Japan postpones launch of H2-A rocket in setback for space program

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Nov. 29, 2000

Copyright 2000, The Associated Press. All rights reserved. This material may not be published, broadcast or re-distributed directly or re-directly. TOKYO (AP) - Japan has postponed the first launch of its newly developed H-2A rocket so it can conduct more tests, a space agency official said today. The announcement is the latest setback for Japan's space program, which has been plagued by technical glitches and financial difficulties. It also makes it more difficult for the agency to reach its goal of launching 12 H-2A rockets in the next four years.

The first launch originally set for February 2001 will be delayed until the summer, said Yasuyuki Fukumuro of the National Space Development Agency of Japan.

The decision came after engineers found cracked pipes and plating that had peeled off the rocket following what was intended to be a final ground test in November, Fukumuro said.

''We can't ignore these small details, so we decided to give the rocket a fundamental review,'' he said.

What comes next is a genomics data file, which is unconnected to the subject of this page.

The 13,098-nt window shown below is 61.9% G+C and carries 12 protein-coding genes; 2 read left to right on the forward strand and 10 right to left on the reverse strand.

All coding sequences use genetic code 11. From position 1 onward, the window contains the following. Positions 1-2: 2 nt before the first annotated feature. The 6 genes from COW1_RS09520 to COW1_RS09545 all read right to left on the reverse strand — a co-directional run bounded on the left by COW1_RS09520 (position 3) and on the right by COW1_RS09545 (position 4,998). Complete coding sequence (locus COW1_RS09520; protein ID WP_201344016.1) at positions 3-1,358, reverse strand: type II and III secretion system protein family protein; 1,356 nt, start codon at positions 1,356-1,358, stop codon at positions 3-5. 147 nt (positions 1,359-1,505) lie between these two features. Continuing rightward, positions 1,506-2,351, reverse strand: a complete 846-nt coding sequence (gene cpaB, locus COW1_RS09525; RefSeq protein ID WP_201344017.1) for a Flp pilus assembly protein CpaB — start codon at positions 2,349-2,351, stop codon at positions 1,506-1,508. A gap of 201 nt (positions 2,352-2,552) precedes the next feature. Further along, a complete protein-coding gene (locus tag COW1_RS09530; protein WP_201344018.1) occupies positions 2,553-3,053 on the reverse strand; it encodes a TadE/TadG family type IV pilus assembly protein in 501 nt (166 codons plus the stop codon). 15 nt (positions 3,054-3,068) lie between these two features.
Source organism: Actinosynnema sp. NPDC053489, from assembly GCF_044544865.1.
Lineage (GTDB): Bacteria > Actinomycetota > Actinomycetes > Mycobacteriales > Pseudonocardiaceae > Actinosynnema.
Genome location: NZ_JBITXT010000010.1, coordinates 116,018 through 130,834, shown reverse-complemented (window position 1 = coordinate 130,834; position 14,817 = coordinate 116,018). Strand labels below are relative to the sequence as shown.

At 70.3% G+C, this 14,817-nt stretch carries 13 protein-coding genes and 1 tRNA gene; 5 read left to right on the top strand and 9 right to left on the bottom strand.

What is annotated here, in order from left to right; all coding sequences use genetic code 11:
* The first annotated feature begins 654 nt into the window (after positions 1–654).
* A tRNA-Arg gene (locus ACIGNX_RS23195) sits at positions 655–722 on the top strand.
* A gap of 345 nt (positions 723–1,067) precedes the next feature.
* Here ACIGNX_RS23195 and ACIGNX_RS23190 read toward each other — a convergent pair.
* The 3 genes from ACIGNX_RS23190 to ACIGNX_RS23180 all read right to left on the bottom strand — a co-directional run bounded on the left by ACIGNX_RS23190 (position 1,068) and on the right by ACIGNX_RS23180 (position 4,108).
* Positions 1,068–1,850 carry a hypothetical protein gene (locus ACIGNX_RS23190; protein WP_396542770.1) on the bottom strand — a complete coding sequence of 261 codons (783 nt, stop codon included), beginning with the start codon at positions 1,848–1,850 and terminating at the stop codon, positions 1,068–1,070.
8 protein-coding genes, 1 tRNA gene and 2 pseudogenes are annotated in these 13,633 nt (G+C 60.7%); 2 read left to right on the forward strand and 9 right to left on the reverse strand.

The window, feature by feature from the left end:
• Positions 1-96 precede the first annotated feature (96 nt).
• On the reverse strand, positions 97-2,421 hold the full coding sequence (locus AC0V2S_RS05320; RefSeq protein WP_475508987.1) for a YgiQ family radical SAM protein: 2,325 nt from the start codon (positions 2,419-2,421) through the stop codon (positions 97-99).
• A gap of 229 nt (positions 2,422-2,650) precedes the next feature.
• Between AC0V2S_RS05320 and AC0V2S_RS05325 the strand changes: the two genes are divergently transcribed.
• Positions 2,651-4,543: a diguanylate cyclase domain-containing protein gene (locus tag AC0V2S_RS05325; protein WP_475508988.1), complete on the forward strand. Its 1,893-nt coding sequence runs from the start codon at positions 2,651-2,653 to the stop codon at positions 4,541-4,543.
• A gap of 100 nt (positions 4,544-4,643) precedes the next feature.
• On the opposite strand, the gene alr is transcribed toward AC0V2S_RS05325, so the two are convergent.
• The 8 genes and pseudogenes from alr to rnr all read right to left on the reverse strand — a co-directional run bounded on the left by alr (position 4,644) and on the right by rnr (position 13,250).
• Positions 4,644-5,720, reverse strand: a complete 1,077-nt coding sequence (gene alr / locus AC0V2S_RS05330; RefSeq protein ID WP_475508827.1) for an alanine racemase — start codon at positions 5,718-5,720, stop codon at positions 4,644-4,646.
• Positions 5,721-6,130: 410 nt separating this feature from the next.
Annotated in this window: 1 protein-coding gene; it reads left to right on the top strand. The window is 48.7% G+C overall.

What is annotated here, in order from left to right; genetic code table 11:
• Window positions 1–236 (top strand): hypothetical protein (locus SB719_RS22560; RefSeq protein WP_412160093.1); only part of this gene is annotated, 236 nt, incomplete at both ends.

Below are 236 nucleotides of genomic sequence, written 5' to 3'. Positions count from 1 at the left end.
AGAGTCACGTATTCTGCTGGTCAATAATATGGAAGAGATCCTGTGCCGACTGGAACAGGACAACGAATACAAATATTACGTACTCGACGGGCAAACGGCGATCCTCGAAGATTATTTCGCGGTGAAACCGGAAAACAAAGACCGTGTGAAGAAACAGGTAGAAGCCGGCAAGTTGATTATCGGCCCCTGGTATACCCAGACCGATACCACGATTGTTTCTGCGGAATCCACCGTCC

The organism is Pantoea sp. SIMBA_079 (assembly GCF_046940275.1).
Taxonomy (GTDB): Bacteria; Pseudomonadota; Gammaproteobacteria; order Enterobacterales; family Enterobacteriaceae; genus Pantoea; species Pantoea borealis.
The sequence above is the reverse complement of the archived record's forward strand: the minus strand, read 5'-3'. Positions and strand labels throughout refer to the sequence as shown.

The government began focusing on the H-2A program after canceling development of the similar but more costly H-2 rocket.

In November of last year, an H-2 rocket was deliberately exploded in the air after engine trouble developed and officials feared the rocket might veer out of control.

Investigators believe the trouble was caused by a glitch related to a pump in the rocket's fuel system. In February 1998, another H-2 failed to get its payload into orbit.

Hughes Space and Communications International told Japan's Rocket System Corp. in May that it wanted to scrap an order for 10 H-2A rockets, each of which costs between $77 million and $82 million.


-- Doris (nocents@bellsouth.net), November 30, 2000

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